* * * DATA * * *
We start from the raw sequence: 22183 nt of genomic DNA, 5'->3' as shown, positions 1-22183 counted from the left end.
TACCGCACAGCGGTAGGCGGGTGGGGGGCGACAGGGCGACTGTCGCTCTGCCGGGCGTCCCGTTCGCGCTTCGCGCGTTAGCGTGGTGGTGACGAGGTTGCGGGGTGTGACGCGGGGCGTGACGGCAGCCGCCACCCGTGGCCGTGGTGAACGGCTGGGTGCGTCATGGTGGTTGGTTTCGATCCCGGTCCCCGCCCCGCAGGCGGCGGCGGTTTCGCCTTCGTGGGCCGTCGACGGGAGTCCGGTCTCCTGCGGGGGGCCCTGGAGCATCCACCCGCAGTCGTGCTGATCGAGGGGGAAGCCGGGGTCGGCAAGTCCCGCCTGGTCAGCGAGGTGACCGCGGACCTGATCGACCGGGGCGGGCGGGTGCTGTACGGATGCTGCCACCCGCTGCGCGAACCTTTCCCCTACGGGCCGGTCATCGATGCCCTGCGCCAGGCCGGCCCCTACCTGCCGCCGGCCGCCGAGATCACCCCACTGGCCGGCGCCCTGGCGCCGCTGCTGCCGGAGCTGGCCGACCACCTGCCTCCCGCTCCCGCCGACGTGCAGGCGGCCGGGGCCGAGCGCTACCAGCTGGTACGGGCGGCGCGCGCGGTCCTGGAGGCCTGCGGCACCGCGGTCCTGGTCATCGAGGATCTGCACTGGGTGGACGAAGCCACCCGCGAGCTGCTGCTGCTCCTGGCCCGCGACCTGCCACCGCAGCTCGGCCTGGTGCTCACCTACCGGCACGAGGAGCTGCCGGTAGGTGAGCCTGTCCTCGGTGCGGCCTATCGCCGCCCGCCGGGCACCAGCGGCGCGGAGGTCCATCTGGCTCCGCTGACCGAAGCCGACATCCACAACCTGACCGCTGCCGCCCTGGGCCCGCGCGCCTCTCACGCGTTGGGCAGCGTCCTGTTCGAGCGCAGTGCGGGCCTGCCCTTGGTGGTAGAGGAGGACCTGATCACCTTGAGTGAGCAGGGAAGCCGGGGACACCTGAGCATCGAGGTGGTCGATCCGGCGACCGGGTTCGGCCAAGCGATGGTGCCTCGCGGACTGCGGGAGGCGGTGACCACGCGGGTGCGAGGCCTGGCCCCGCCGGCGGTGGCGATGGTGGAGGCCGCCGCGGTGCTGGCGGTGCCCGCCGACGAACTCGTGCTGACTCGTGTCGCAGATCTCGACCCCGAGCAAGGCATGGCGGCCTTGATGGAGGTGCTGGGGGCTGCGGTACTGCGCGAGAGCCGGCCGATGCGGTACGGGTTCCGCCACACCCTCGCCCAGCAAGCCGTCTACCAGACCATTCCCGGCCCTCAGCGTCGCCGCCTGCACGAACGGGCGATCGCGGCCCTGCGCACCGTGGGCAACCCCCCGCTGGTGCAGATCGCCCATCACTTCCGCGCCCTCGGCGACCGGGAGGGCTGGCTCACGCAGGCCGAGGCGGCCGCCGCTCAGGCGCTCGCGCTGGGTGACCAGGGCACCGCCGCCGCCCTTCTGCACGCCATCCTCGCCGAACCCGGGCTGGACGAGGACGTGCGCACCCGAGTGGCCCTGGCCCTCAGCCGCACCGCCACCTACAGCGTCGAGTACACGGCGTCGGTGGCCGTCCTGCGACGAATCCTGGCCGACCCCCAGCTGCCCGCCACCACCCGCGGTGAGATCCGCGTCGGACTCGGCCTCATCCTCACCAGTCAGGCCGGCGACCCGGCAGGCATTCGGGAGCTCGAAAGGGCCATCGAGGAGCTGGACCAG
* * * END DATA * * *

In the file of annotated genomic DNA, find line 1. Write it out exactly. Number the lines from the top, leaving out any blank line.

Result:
We start from the raw sequence: 22183 nt of genomic DNA, 5'->3' as shown, positions 1-22183 counted from the left end.